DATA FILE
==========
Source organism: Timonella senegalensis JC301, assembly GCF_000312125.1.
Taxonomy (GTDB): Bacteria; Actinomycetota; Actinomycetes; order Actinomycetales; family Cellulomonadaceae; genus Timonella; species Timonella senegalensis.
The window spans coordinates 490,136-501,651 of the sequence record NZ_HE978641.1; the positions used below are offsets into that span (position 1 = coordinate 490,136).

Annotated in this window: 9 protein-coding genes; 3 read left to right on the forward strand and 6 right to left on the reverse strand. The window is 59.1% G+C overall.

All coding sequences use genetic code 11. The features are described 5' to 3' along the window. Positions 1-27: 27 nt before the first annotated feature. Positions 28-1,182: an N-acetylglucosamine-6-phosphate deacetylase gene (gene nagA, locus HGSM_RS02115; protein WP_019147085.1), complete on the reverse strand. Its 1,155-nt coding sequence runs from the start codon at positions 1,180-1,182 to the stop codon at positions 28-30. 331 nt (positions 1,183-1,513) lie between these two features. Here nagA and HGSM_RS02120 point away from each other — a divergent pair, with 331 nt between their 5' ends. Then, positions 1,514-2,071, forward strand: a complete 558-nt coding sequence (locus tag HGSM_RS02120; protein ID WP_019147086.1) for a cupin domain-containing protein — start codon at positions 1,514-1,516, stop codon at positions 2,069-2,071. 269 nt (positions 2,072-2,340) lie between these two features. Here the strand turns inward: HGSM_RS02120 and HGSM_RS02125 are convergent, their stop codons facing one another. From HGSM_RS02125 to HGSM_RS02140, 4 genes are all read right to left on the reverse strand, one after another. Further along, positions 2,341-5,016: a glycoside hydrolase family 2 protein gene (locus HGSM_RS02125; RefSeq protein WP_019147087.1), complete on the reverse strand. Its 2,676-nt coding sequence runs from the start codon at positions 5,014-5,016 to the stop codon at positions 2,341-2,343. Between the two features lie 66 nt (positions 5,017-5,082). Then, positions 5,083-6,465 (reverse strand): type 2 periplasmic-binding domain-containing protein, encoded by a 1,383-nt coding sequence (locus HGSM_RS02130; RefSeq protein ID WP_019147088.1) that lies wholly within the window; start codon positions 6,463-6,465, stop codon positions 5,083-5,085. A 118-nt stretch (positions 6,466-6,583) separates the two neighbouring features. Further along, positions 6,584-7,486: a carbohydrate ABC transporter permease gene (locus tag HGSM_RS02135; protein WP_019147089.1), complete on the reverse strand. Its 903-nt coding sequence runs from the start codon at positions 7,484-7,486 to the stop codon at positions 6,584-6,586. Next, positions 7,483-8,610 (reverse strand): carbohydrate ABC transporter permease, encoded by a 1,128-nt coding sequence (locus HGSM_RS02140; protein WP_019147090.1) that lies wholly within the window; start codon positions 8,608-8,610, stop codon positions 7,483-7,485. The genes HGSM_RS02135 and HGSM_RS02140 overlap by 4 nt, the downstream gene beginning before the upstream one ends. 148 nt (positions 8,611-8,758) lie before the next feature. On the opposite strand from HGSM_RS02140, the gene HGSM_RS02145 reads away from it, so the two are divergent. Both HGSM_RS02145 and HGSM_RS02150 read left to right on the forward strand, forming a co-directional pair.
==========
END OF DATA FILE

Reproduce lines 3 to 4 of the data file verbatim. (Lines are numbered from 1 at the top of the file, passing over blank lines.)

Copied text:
The window spans coordinates 490,136-501,651 of the sequence record NZ_HE978641.1; the positions used below are offsets into that span (position 1 = coordinate 490,136).

Annotated in this window: 9 protein-coding genes; 3 read left to right on the forward strand and 6 right to left on the reverse strand. The window is 59.1% G+C overall.